“The deleveraging campaign is now no longer as focused on credit tightening and more fixated on addressing problems in the existing stock of debt,” said Jason Bedford, a UBS analyst, in a new report on China’s distressed debt market that cites the figures.
With an estimated Rmb1.75tn in non-performing loans disposed of by banks last year, Mr Bedford noted that such sales have “reached highs unseen since the early 2000s”.
Prices, on the other hand, have plummeted to a near decade low, as a glut of debt hits the market. One reason for the drop in prices is that more debt is coming from regional banks with poor-quality loans.
5. China at Davos
China’s growth has been achieved through its own hard work, not through having it presented on a plate, Wang said, taking a sideswipe at the view that China owes its prosperity to accommodation by the West in the hope of assimilating it into the Western-dominated political and economic order.
China has travelled down the correct path, Wang said. It will focus on tackling its own problems by deepening reform and further opening its markets, he added...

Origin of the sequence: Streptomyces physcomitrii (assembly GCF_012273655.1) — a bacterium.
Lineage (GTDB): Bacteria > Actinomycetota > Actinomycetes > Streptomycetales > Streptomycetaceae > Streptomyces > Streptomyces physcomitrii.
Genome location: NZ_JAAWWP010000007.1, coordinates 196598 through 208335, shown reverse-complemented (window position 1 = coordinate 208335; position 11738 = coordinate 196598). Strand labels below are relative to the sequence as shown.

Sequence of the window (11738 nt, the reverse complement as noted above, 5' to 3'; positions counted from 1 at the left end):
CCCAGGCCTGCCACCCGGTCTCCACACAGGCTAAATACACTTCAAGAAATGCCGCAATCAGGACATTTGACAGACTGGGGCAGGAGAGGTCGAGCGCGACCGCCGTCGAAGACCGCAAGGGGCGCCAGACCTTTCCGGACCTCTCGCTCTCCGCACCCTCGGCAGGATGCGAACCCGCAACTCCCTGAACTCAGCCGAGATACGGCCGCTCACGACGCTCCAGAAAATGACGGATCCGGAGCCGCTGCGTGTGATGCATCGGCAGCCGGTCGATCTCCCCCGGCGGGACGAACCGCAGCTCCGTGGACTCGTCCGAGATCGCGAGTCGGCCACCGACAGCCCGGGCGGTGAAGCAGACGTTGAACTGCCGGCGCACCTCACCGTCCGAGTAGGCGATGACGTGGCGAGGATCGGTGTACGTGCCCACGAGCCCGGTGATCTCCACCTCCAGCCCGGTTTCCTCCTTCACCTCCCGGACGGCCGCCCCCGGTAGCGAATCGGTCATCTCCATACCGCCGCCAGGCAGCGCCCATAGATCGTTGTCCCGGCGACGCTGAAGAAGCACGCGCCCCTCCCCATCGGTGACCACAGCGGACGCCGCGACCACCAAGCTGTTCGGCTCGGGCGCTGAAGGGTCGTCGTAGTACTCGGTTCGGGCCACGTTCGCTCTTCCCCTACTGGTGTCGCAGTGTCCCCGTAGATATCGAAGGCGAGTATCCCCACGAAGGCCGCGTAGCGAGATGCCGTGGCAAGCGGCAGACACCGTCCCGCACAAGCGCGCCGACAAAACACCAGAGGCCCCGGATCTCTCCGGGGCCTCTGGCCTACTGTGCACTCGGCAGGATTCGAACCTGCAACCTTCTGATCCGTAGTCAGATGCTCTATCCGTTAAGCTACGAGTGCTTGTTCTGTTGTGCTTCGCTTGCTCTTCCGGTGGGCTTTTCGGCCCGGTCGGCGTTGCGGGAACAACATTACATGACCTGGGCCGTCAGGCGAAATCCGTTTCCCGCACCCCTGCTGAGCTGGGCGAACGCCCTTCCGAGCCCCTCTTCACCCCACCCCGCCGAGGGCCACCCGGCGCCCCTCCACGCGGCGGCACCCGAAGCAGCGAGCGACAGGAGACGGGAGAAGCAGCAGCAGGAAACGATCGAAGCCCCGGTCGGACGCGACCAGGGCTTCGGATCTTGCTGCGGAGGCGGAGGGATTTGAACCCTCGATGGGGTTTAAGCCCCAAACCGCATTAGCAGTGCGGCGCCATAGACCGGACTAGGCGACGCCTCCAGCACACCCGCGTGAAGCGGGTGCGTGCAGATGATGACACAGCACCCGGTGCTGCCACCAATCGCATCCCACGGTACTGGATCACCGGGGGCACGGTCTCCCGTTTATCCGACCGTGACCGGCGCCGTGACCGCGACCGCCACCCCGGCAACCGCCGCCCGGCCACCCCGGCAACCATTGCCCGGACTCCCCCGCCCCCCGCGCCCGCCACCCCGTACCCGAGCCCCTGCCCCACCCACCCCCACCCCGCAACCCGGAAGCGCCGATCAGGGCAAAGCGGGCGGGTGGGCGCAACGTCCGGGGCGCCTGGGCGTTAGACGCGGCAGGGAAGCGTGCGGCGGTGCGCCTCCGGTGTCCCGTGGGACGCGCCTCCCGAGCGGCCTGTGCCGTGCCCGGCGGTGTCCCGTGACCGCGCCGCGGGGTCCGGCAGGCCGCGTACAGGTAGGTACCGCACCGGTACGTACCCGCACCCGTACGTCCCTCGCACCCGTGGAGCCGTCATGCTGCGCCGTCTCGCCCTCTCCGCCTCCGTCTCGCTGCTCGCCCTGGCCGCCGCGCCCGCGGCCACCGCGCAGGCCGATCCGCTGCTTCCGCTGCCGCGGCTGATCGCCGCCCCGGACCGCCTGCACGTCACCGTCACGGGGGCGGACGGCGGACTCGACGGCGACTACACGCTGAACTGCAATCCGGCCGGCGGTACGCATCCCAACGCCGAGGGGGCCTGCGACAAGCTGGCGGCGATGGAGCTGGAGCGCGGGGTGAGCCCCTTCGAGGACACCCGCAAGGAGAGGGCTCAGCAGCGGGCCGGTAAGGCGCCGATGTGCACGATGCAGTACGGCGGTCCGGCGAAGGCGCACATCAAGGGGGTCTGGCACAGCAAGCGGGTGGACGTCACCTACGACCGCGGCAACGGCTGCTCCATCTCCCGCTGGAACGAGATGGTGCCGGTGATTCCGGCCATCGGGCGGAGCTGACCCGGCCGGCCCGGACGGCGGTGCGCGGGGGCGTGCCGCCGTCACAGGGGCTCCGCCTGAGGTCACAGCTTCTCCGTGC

Globalization was mainly driven by multinational corporations and financial institutions seeking to maximize their own gains by shifting their supply chains to low-cost locations and China did benefit from the process, Wang said. China is now ready to contribute to world growth with its vast market and increasingly affluent consumers, and is willing to work with other countries to handle problems arising from globalization, he said.
The nation is seeking to create a “community of shared future for mankind” and promote international cooperation through the Belt and Road Initiative (BRI), Wang said, referring to the signature foreign policy of President Xi Jinping unveiled in 2013. The BRI aims to strengthen ties with countries in Asia, Africa and Europe, primarily through infrastructure investment and construction.
The detentions of foreigners and sophistry and threats from official spokespeople and propaganda outlets like the Global Times do not help with China’s Davos messaging. The dissonance is increasingly impossible to ignore.
Chinese Vice President Wang Qishan here on Wednesday called on countries to work together to shape the global architecture in the age of the fourth industrial revolution with the vision to create a better future for all mankind.